At first glance, a fresh Devuan installation hardly differs from Debian. After booting (Figure 1), select the language and wait for the hardware detection and network setup. After creating the user account and choosing the time zone, partition the hard disk. Then install the basic system on your disk. When setting up the online sources for the package manager, you will notice that the mirrors list is significantly shorter than the Debian list. Two servers are available for each listed country: one with the country code and auto.mirror.devuan.org.

Figure 1: The Devuan installer looks very similar to its Debian counterpart.

You start to notice some divergence from Debian when you select a software package. If you opt for a graphical environment, you can choose between Xfce (standard), LXDE, and Mate – no trace of KDE or Gnome. In the announcement for the second release candidate [6], the developers reported that they have removed the major desktop environments from the installer for stability reasons. You can add KDE or Gnome manually, but some components still cause problems. If you stumble across an error, report it in the bug tracker [7].

We couldn't get the Gnome desktop to work on our lab computer, but we managed a retroactive installation of KDE Plasma using the task-kde-desktop package without any problems. When importing from KDE, the post-installation routine proposes the KDM login manager as the default. We recommend you decline the KDM option and stay with SLiM.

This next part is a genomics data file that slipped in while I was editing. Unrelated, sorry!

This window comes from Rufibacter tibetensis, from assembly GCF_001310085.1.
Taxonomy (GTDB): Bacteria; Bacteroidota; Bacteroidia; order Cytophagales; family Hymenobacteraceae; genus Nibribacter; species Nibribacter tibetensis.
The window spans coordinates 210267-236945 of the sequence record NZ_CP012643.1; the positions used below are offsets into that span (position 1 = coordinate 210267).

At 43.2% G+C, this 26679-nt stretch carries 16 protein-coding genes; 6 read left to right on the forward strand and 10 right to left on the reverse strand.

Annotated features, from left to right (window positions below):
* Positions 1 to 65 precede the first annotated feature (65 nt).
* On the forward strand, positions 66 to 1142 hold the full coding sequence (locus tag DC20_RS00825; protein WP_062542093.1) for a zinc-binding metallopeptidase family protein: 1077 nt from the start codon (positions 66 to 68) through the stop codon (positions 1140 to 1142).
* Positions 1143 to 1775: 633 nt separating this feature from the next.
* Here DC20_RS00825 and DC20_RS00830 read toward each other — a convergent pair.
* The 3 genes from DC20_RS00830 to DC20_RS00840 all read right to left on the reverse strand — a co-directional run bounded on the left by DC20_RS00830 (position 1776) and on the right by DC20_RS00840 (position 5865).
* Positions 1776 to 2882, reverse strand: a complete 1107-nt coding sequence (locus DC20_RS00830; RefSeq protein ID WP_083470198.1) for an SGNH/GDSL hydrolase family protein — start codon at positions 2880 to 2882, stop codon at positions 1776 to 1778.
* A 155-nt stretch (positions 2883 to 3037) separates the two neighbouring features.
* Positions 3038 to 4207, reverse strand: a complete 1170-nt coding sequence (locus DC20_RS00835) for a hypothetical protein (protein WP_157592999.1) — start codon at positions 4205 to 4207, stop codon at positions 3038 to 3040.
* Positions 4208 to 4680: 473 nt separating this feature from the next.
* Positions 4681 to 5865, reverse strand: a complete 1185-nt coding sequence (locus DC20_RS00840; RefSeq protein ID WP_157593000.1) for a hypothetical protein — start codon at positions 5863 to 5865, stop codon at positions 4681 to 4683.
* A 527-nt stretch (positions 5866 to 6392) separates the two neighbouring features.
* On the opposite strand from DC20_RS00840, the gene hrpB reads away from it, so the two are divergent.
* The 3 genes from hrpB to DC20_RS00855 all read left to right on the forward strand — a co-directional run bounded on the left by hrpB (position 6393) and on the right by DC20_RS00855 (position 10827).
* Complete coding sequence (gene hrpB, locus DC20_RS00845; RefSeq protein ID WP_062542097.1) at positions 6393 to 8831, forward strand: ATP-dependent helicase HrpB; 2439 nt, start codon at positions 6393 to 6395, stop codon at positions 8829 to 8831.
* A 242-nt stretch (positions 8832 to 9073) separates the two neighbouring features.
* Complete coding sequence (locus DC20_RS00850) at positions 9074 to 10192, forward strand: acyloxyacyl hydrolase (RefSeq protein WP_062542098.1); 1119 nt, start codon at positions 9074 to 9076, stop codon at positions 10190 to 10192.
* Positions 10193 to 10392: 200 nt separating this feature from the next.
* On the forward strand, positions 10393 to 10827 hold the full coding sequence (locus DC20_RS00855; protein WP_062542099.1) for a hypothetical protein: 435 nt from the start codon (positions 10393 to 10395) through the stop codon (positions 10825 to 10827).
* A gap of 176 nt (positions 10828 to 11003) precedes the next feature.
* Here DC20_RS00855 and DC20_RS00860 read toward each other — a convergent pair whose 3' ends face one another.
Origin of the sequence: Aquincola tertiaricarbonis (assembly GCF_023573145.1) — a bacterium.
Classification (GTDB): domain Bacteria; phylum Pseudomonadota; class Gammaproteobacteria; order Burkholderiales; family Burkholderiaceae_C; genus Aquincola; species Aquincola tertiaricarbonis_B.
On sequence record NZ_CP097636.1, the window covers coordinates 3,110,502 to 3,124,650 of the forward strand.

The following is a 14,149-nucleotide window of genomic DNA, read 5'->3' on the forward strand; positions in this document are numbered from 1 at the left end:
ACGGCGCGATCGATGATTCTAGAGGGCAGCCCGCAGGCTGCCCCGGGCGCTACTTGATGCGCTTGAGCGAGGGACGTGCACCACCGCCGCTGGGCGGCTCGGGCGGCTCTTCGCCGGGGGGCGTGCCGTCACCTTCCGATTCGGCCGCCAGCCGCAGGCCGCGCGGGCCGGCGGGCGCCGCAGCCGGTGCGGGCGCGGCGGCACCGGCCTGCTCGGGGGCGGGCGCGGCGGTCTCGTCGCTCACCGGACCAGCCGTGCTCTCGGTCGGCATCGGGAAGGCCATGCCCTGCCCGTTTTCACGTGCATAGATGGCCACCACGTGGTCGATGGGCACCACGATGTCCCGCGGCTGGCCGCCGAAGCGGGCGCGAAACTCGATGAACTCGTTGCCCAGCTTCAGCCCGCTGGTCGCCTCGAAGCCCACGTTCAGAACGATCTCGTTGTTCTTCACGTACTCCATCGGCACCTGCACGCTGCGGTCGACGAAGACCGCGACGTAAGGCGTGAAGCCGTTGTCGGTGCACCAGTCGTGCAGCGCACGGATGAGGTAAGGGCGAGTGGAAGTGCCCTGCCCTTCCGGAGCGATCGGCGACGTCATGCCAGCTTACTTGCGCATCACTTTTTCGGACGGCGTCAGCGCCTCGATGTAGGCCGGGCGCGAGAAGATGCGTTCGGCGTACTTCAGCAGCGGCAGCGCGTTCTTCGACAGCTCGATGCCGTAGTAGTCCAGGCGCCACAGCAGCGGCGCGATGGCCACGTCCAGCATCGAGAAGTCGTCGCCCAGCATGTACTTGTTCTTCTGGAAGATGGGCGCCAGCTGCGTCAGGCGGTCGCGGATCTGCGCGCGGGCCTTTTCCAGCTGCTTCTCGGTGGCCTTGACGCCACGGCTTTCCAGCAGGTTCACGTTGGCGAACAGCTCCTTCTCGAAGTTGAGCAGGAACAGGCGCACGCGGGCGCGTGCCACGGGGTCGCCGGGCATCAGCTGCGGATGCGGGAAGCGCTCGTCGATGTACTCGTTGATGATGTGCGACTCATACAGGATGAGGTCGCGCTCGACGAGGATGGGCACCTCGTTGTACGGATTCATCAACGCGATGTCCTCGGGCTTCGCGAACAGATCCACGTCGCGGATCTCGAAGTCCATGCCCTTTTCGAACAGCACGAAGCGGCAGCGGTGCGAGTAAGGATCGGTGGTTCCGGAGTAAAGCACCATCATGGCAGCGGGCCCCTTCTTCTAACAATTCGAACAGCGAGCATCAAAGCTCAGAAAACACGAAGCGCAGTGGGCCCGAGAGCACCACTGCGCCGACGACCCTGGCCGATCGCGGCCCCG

Quick-Change Artist

Even after Debian 9 "Stretch" is released, and Jessie is thus the Old Stable, converting from Jessie to Jessie will still be the best way to move to Devuan. The developers explicitly advise against upgrading to Devuan Testing or Unstable.

As with a Debian distribution upgrade, the Devuan documentation [8] recommends disabling third-party sources and removing the packages from them. Adjust the list of repositories, enter the Devuan mirror (Figure 2), and use apt-get update to update the package list. Then install the GPG keyring of the Devuan project to allow a non-authenticated package:

Figure 2: First adjust the list of sources and enter the Devuan mirror.
apt-get install devuan-keyring -y --allow-unauthenticated

Then update the packages and perform the upgrade:

apt-get update
apt-get dist-upgrade

The package manager removes systemd-sysv. Contrary to the description in the documentation, Xfce and SLiM installed automatically on our lab machine and did not require manual installation. If the post-installation routine asks for the default display manager (Figure 3), choose SLiM.

Figure 3: Opt for SLiM, the lean login manager, rather than GDM or KDM.

For the last step, end the current X session and continue to work at the console. After the upgrade, check to see if any remnants of systemd are still present. The systemd-shim package was still installed on the lab computer. If you remove it using apt-get purge, you will see some packages disappear, including gdm3, gnome, and the Wicd Network Manager.